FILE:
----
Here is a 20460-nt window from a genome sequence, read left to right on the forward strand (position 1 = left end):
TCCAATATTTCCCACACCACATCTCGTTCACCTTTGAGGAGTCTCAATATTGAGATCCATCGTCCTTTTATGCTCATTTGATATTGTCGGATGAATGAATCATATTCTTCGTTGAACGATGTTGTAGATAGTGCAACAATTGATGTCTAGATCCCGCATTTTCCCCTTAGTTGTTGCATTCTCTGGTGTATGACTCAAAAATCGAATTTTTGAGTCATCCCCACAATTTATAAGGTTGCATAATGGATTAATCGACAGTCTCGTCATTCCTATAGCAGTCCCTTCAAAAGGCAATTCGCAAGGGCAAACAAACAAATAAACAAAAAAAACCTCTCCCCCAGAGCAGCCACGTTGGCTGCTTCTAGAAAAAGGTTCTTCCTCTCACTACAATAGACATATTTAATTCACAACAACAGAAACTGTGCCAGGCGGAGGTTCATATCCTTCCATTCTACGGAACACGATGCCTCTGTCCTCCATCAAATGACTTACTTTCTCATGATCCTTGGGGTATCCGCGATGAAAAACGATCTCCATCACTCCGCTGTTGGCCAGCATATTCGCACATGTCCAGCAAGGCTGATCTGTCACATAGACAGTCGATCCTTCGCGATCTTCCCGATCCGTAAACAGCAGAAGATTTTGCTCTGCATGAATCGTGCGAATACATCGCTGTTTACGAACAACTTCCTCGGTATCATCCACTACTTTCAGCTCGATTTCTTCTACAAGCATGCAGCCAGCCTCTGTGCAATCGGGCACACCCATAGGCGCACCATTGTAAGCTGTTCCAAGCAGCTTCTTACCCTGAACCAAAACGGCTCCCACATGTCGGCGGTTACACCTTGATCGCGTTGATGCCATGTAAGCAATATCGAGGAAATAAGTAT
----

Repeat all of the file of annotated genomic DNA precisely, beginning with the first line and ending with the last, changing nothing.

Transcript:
Here is a 20460-nt window from a genome sequence, read left to right on the forward strand (position 1 = left end):
TCCAATATTTCCCACACCACATCTCGTTCACCTTTGAGGAGTCTCAATATTGAGATCCATCGTCCTTTTATGCTCATTTGATATTGTCGGATGAATGAATCATATTCTTCGTTGAACGATGTTGTAGATAGTGCAACAATTGATGTCTAGATCCCGCATTTTCCCCTTAGTTGTTGCATTCTCTGGTGTATGACTCAAAAATCGAATTTTTGAGTCATCCCCACAATTTATAAGGTTGCATAATGGATTAATCGACAGTCTCGTCATTCCTATAGCAGTCCCTTCAAAAGGCAATTCGCAAGGGCAAACAAACAAATAAACAAAAAAAACCTCTCCCCCAGAGCAGCCACGTTGGCTGCTTCTAGAAAAAGGTTCTTCCTCTCACTACAATAGACATATTTAATTCACAACAACAGAAACTGTGCCAGGCGGAGGTTCATATCCTTCCATTCTACGGAACACGATGCCTCTGTCCTCCATCAAATGACTTACTTTCTCATGATCCTTGGGGTATCCGCGATGAAAAACGATCTCCATCACTCCGCTGTTGGCCAGCATATTCGCACATGTCCAGCAAGGCTGATCTGTCACATAGACAGTCGATCCTTCGCGATCTTCCCGATCCGTAAACAGCAGAAGATTTTGCTCTGCATGAATCGTGCGAATACATCGCTGTTTACGAACAACTTCCTCGGTATCATCCACTACTTTCAGCTCGATTTCTTCTACAAGCATGCAGCCAGCCTCTGTGCAATCGGGCACACCCATAGGCGCACCATTGTAAGCTGTTCCAAGCAGCTTCTTACCCTGAACCAAAACGGCTCCCACATGTCGGCGGTTACACCTTGATCGCGTTGATGCCATGTAAGCAATATCGAGGAAATAAGTAT